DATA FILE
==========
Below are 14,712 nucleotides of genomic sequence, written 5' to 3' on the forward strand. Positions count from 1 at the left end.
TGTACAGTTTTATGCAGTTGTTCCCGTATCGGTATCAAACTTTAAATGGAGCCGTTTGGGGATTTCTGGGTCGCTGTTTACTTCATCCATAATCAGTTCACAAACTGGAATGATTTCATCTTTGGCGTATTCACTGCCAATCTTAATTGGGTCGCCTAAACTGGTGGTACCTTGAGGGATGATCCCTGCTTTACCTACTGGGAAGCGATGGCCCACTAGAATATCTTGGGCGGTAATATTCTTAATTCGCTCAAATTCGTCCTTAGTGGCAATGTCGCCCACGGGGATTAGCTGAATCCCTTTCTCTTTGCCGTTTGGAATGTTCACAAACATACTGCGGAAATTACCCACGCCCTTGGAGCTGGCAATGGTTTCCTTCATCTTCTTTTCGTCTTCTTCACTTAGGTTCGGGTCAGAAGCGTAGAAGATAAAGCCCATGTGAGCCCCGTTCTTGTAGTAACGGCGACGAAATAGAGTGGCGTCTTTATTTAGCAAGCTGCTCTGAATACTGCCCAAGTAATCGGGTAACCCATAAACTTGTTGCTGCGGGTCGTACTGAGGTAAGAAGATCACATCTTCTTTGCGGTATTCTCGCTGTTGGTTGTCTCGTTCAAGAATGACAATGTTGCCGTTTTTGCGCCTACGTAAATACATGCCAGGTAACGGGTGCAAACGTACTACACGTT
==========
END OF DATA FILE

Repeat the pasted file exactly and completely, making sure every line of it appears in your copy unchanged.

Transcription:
Below are 14,712 nucleotides of genomic sequence, written 5' to 3' on the forward strand. Positions count from 1 at the left end.
TGTACAGTTTTATGCAGTTGTTCCCGTATCGGTATCAAACTTTAAATGGAGCCGTTTGGGGATTTCTGGGTCGCTGTTTACTTCATCCATAATCAGTTCACAAACTGGAATGATTTCATCTTTGGCGTATTCACTGCCAATCTTAATTGGGTCGCCTAAACTGGTGGTACCTTGAGGGATGATCCCTGCTTTACCTACTGGGAAGCGATGGCCCACTAGAATATCTTGGGCGGTAATATTCTTAATTCGCTCAAATTCGTCCTTAGTGGCAATGTCGCCCACGGGGATTAGCTGAATCCCTTTCTCTTTGCCGTTTGGAATGTTCACAAACATACTGCGGAAATTACCCACGCCCTTGGAGCTGGCAATGGTTTCCTTCATCTTCTTTTCGTCTTCTTCACTTAGGTTCGGGTCAGAAGCGTAGAAGATAAAGCCCATGTGAGCCCCGTTCTTGTAGTAACGGCGACGAAATAGAGTGGCGTCTTTATTTAGCAAGCTGCTCTGAATACTGCCCAAGTAATCGGGTAACCCATAAACTTGTTGCTGCGGGTCGTACTGAGGTAAGAAGATCACATCTTCTTTGCGGTATTCTCGCTGTTGGTTGTCTCGTTCAAGAATGACAATGTTGCCGTTTTTGCGCCTACGTAAATACATGCCAGGTAACGGGTGCAAACGTACTACACGTT